tab7
Table 7: Association between nutritional checklist (NCL) and Barthel self-care index (BSI) with gender.

There was a significant association between NCL and income ( ), as there was a high nutritional risk in patients with low income and good nutrition in patients with moderate income, in contrast there was no association between BSI and income ( ) (Table 8). A significant association between NCL and BSI (<0.001) indicates that both nutrition and functional ability go together (Table 9).

tab8
Table 8: Association between nutritional checklist (NCL) and Barthel self-care index (BSI) with financial security (income).
tab9
Table 9: Association between Barthel self-care index (BSI) with nutritional checklist (NCL).

4. Discussion

Older patients tend to have multiple organic, psychological, and social problems [19]. Their functional and physiological capacities are often diminished and the adverse effects of drugs are more pronounced. The concept of Comprehensive Geriatric Assessment (CGA) has evolved because of the many problems of elderly subjects [20]. Our study was concerned with patients admitted to Internal Medicine department with age above 65 years. Majority of age group was young old and represented 88% while the oldest old represented 4% of patients included in the study.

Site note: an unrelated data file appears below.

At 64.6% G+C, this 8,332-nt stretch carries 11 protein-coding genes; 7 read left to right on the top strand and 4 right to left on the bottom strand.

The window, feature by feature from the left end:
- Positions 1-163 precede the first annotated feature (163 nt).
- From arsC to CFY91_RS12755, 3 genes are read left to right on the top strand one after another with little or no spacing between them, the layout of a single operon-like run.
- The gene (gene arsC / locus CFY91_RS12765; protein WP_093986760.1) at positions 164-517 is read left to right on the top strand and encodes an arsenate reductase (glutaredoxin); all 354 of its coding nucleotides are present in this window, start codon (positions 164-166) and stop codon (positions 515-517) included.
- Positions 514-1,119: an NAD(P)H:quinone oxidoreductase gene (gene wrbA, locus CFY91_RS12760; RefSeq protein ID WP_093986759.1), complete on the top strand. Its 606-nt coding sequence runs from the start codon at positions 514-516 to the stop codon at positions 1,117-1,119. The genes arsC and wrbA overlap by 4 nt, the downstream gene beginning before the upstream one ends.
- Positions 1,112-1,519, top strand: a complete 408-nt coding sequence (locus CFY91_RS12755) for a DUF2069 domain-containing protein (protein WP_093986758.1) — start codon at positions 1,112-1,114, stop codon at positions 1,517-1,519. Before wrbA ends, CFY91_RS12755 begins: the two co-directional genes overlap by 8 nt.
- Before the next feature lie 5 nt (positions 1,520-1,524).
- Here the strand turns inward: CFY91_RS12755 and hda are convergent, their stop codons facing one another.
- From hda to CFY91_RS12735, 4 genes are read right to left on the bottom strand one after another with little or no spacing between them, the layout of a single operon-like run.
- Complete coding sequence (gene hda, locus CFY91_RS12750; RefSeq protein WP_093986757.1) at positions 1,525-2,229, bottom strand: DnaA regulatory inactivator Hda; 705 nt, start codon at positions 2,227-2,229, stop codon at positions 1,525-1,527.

As regards assessment of nutrition, considerable number of studies have examined the nutritional status of institutionalized elderly people and reported prevalence figures for malnutrition and nutritional problems [21]. According to the American Dietetic Association (ADA), the nutrient requirements of elderly peopleare not fully understood, although it is known that the physiological and functional changes that occur with agingcan result in changes in nutrient needs [22].